For the full analysis output, click here!

Concluding thoughts…

I find the results of this analysis somewhat inconclusive. Firstly, unlike domestic US services — the number of Qantas flights expected to get the Wi-Fi service is quite small.

With under 350 flights spread out geographically and over a 24 hour period, I doubt the planes would have a material effect on congestion. Currently, the worst case scenario seems to be up 6-7 planes flying under a single beam at any given time. However, in the case of the 7-plane statistic, it happens only once in a 24 hour period. The speed at which planes travel also mean that they will typically fly in and out of narrow beams within 10-15 minutes, meaning any impact should be distributed across multiple beams as the plane flies through the airspace.

On the other hand, the bulk of the flights will fly under already oversubscribed areas. This is especially true for the beams serving the areas immediately surrounding the capital cities, which are all severely oversubscribed (bar-Darwin). These areas also have the greatest number of concurrent flights, represented by the “average number of planes over 24 hours” statistic.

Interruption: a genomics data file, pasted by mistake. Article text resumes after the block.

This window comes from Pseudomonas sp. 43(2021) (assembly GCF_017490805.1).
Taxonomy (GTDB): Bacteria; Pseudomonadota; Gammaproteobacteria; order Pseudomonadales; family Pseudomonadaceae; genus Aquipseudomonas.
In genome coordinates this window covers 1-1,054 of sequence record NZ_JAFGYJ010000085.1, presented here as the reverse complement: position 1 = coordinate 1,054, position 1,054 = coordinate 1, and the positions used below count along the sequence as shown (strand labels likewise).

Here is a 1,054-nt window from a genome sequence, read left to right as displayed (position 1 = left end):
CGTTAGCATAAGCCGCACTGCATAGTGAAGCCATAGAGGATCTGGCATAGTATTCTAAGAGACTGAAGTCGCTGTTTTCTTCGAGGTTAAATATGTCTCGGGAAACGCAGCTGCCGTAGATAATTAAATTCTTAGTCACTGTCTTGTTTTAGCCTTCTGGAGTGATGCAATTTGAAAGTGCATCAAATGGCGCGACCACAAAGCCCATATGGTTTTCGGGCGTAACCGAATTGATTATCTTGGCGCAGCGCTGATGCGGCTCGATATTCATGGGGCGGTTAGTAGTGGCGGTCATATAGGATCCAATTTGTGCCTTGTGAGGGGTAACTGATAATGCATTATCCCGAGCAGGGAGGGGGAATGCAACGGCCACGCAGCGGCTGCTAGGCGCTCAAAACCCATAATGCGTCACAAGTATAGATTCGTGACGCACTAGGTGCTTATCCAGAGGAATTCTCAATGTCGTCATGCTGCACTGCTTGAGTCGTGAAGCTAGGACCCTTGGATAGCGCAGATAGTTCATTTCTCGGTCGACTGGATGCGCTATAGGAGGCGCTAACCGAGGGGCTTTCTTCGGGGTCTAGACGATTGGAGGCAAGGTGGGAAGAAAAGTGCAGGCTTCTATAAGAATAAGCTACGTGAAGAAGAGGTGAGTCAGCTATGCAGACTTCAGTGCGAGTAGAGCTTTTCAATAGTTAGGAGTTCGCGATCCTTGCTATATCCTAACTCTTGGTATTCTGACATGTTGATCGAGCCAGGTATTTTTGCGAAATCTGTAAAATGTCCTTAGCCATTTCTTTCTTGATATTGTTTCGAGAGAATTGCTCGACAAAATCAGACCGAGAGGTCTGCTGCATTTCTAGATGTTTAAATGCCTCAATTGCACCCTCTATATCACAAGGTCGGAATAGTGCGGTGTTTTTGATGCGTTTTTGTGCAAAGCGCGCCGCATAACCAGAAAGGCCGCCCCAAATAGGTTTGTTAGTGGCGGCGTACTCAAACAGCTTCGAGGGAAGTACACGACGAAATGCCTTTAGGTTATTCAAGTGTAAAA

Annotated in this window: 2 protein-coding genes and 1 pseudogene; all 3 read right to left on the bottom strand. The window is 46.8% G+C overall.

So, no. I don’t think there’s an immediate threat to congestion. However, it does set a precedent. If more carriers get on board… and if international flights get added to the pool as well — things could well change in the future.

NBN Long Term Satellite beams
Diagram showing NBN Co satellite beams and risk of congestion as determined in the Fixed Wireless/Satellite Strategic Review (FWSat SR).

Assumptions made in this analysis:

  • The flight data analysed was from Wednesday, 23rd Feb 2016.
  • Qantas will only install the Satellite-powered Wi-Fi solution on their A330-200, A330-300 and Boeing 737-800 fleet.
  • In all cases where the plane transverses an area with both a wide and narrow beam, the congested, narrow beam is selected.
  • Plane locations are calculated in 10 minute intervals.
  • Congestion (oversubscribed beams) are based on results in the NBN Fixed Wireless and Satellite Review.
NBN Fibre to the Node Trial at Umina Beach

nbn’s right: users probably not affected by node congestion

nbn has strongly refuted suggestions that their node’s backhaul link is already hitting capacity, and figures seem to match their assertion.

(analysis) The company responsible for building the National Broadband Network, nbn, has refuted claims that backhaul congestion is the primary cause of slow speeds experienced by users on its recently-launched Fibre to the Node network. As a matter of distinction, this is separate from the blog post I wrote 7 months ago about long-term capacity challenges faced by nbn.  In this post, we are discussing congestion issues faced by current customers.